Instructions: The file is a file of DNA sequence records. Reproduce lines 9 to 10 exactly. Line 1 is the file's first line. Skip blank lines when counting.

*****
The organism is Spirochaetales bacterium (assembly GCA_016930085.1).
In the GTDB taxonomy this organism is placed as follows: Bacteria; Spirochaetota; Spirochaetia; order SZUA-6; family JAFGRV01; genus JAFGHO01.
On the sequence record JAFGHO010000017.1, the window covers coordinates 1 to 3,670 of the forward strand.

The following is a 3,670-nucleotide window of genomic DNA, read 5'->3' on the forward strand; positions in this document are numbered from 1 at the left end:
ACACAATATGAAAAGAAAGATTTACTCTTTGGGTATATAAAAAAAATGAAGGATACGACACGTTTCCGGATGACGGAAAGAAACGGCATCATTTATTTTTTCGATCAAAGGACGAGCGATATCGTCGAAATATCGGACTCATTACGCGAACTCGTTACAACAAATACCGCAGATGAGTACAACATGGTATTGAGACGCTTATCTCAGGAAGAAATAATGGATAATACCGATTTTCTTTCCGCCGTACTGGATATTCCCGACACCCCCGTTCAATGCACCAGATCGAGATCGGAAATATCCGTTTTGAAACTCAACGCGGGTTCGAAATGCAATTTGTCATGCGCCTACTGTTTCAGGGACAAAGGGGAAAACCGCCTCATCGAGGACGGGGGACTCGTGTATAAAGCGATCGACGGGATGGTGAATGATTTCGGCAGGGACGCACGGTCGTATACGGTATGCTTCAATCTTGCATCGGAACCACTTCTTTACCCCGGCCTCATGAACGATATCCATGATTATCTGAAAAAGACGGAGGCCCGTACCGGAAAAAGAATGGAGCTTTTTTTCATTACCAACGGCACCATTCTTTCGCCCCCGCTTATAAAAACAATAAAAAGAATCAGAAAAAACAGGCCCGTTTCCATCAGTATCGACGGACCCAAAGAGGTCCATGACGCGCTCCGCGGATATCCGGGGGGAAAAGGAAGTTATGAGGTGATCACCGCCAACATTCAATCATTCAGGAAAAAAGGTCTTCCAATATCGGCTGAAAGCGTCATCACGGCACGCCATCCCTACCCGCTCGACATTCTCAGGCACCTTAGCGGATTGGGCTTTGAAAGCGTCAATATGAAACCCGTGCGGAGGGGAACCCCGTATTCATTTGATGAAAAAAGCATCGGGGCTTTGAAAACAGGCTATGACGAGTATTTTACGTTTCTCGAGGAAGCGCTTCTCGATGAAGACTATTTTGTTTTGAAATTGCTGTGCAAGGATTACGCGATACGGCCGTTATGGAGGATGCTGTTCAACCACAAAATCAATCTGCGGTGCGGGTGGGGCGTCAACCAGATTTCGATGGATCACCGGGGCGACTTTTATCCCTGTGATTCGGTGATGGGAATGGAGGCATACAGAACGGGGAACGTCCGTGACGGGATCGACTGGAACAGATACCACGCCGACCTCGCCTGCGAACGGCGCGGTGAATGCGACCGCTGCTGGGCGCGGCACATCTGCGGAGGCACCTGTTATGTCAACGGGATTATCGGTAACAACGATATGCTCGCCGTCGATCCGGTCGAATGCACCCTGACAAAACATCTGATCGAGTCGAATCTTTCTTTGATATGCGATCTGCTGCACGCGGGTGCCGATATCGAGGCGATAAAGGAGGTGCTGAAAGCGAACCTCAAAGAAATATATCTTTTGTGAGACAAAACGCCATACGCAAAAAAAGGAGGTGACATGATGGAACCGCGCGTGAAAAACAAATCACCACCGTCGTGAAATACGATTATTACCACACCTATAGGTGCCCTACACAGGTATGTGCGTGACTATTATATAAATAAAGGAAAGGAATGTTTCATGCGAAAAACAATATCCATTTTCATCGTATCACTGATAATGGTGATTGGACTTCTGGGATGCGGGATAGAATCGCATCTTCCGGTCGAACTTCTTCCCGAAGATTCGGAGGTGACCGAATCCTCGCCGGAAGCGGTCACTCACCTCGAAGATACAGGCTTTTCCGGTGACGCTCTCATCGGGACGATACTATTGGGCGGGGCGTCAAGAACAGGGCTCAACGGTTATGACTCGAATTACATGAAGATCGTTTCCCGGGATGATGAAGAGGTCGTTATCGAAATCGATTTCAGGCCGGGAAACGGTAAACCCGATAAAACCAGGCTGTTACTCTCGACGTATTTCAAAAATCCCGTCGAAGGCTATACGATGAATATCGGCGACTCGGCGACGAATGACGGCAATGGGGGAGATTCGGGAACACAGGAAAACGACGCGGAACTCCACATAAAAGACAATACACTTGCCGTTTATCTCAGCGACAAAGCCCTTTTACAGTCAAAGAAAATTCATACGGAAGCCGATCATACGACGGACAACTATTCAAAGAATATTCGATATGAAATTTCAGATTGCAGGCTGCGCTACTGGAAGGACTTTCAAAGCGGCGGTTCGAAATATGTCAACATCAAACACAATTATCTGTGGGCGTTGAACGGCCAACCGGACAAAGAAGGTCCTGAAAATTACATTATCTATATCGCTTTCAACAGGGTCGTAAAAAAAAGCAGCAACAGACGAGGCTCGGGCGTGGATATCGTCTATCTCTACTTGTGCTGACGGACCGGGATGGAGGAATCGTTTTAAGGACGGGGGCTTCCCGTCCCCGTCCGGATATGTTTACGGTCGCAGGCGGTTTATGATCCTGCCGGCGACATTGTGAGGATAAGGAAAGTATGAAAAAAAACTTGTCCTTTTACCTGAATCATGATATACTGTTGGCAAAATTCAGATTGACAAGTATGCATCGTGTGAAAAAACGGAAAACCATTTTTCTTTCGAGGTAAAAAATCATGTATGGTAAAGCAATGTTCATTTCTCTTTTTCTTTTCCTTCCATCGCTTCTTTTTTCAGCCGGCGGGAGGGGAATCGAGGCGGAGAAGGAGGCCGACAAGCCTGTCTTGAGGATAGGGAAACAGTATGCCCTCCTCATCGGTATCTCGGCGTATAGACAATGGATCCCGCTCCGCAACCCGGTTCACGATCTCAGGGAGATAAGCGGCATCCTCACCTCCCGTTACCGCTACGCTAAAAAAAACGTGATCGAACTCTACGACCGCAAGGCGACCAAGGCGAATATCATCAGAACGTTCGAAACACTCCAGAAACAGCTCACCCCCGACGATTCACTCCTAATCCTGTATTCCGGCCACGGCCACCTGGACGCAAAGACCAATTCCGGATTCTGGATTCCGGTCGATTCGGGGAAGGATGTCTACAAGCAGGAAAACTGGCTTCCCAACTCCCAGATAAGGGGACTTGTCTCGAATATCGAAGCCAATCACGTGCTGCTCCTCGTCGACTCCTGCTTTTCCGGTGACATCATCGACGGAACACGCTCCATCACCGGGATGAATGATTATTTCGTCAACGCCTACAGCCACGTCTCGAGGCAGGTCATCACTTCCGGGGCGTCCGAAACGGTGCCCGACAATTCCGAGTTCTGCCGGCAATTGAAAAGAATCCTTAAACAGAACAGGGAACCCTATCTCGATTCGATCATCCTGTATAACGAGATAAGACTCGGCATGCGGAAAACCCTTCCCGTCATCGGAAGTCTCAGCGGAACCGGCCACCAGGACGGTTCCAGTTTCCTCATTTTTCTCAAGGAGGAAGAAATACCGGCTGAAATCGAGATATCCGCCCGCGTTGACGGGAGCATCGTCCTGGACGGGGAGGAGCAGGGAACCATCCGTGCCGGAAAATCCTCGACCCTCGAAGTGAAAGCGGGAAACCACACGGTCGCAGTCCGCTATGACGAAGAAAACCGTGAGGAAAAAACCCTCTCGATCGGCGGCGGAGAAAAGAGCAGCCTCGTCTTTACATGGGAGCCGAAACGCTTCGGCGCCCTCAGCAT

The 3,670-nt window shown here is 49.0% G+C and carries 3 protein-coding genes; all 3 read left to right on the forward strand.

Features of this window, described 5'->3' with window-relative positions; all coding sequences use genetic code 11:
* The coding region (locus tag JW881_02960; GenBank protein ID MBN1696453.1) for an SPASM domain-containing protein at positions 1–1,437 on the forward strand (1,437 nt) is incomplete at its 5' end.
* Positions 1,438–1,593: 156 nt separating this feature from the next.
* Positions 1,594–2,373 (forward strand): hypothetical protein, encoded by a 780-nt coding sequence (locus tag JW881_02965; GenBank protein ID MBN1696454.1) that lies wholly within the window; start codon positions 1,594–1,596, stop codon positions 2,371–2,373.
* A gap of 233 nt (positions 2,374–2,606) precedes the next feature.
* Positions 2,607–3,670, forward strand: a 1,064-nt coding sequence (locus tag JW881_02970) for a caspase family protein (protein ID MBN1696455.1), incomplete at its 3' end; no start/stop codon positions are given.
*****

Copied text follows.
* Positions 1,438–1,593: 156 nt separating this feature from the next.
* Positions 1,594–2,373 (forward strand): hypothetical protein, encoded by a 780-nt coding sequence (locus tag JW881_02965; GenBank protein ID MBN1696454.1) that lies wholly within the window; start codon positions 1,594–1,596, stop codon positions 2,371–2,373.